The bimanual examination uses both a
“vaginal” hand and an “abdominal” hand to entrap and palpate the pelvic organs.
The bimanual examination begins by
exerting gentle pres-sure on the abdomen approximately halfway between the
umbilicus and the pubic hair line with the abdominal hand, while inserting the
index and middle fingers of the vaginal hand into the vagina to approximately 2
inches and gently pushing downward, distending the vaginal canal. The pa-tient
is asked to feel the muscles being pushed on and to relax them as much as
possible. Then both the index and middle fingers are inserted into the vagina
until they rest at the limit of the vaginal vault in the posterior fornix
behind and below the cervix. A great deal of space may be created by posterior
distension of the perineum. Occasionally, only the index finger of the vaginal
hand can be comfort-ably inserted.
During the bimanual examination, the
pelvic struc-tures are “caught” and palpated between the abdominal and vaginal
hands. Whether to use the dominant hand as the abdominal or vaginal hand is a
question of personal preference. A common
error in this part of the pelvic examina-tion is failure to make effective use
of the abdominal hand. Pressure should be applied with the flat part of the
fingers, not the fingertips, starting midway between the umbilicus and the
hairline, moving downward in conjunction with upward movements of the vaginal hand.
The bimanual ex-amination continues with the circumferential examination of the
cervix for its size, shape, position, mobility, and the presence or absence of
tenderness or mass lesions (Fig. 1.9).
Bimanual examination of the uterus is accomplishedby lifting the uterus up toward the abdominal fingers so that it may be palpated between the vaginal and abdominal hands. The uterus is evaluated for its size, shape, consis-tency, configuration, and mobility; for masses or tenderness; and for position. The uterus may tilt on its long axis (from cervix to fundus, version) yielding three positions (ante-verted, midposition, and retroverted). It may also tilt ona shorter axis (from just above or at the area of the lower uterine segment, flexion) yielding two positions (ante-flexed and retroflexed) (see Fig. 4-12). The retroverted,retroflexed uterus has three particular clinical associations:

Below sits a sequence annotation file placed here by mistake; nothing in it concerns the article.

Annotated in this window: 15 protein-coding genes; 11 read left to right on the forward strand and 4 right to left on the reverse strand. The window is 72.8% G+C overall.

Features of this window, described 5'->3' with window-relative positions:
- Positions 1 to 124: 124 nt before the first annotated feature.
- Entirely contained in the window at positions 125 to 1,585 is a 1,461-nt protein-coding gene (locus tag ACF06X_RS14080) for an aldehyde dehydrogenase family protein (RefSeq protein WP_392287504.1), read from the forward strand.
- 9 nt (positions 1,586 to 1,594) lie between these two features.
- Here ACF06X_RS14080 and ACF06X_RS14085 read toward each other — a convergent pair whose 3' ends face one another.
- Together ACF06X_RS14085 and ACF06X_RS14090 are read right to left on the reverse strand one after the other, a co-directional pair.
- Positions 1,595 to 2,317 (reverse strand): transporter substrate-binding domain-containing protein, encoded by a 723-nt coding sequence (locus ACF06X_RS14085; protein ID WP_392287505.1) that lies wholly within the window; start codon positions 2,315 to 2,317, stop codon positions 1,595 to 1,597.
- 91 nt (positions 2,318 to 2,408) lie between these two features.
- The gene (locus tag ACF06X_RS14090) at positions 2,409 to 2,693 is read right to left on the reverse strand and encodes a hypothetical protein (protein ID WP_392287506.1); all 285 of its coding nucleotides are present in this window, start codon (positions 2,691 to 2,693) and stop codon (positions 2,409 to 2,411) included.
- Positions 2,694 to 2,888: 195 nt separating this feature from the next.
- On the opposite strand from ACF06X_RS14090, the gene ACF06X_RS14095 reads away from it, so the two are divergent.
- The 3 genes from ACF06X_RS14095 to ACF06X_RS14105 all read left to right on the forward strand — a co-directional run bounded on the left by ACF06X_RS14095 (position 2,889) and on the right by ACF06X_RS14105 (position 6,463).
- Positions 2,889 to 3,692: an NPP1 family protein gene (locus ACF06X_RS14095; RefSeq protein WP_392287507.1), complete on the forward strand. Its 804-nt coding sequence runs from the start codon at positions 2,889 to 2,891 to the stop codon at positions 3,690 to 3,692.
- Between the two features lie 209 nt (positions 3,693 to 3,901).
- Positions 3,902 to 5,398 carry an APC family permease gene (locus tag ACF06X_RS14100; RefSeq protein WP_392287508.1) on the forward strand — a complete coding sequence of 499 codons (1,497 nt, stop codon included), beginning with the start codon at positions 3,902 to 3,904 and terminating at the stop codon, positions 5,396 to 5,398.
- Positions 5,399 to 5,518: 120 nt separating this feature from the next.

it is especially difficult to
estimate gestational age by bi-manual examination, (2) it is associated with
dyspareunia and dysmenorrhea, and (3) its position behind and below the sacral
promontory may lead to the obstetric complica-tion of uterine inculcation. Cervical
positionis often relatedto
uterine position. A posterior cervix is often associated with an anteverted or
midposition uterus, whereas an anterior cervix is often associated with a
retroverted uterus. Sharp flexion of theuterus, however, may alter these
bimanual examination technique varies somewhat with the position of the uterus.
Examination of the anterior and mid-position uterus
is facilitated with the vaginal fingers lateral and deep to the cervix in the
posterior fornix. The uterus is gently lifted upward to the abdominal fingers
and a gentle side-to-side “searching” motion of the vaginal fingers is combined
with steady pressure and palpation by the abdom-inal hand to determine the
characteristics of the uterus.
Examination of the retroverted
uterus may be more difficult. In some cases, the vaginal fingers may be slowly
pushed below or at the level of the uterine fundus, after which gentle pressure
exerted inward and upward causes the uterus to antevert, or at least to move
“upward,” some-what facilitating palpation. Then palpation is accomplished as
in the normally anteverted uterus. If this cannot be done, a waving motion with
the vaginal fingers in the posterior fornix must be combined with an extensive
rectovaginal examination to assess the retroverted uterus.
examination of the adnexa to assess theovaries, fallopian
tubes, and support structures begins by placing the vaginal fingers to the side
of the cervix, deep in the lateral fornix. The abdominal hand is moved to the
same side, just inside the flare of the sacral arch and above the pubic
hairline. Pressure is then applied downward and toward the symphysis with the
abdominal hand, at the same time lifting upward with the vaginal fingers. The
same movements of the fingers of both hands used to as-sess the uterus are used
to assess the adnexal structures, which are brought between the fingers by
these maneu-vers to evaluate their size, shape, consistency, configuration,
mobility, and tenderness, as well as to palpate for masses. Special care must be taken when examining
the ovaries, which are sensitive even in the absence of pathology. The ovaries
are palpable in normal menstrual women approximately half of the time, whereas
palpation of ovaries in postmenopausal women is less common.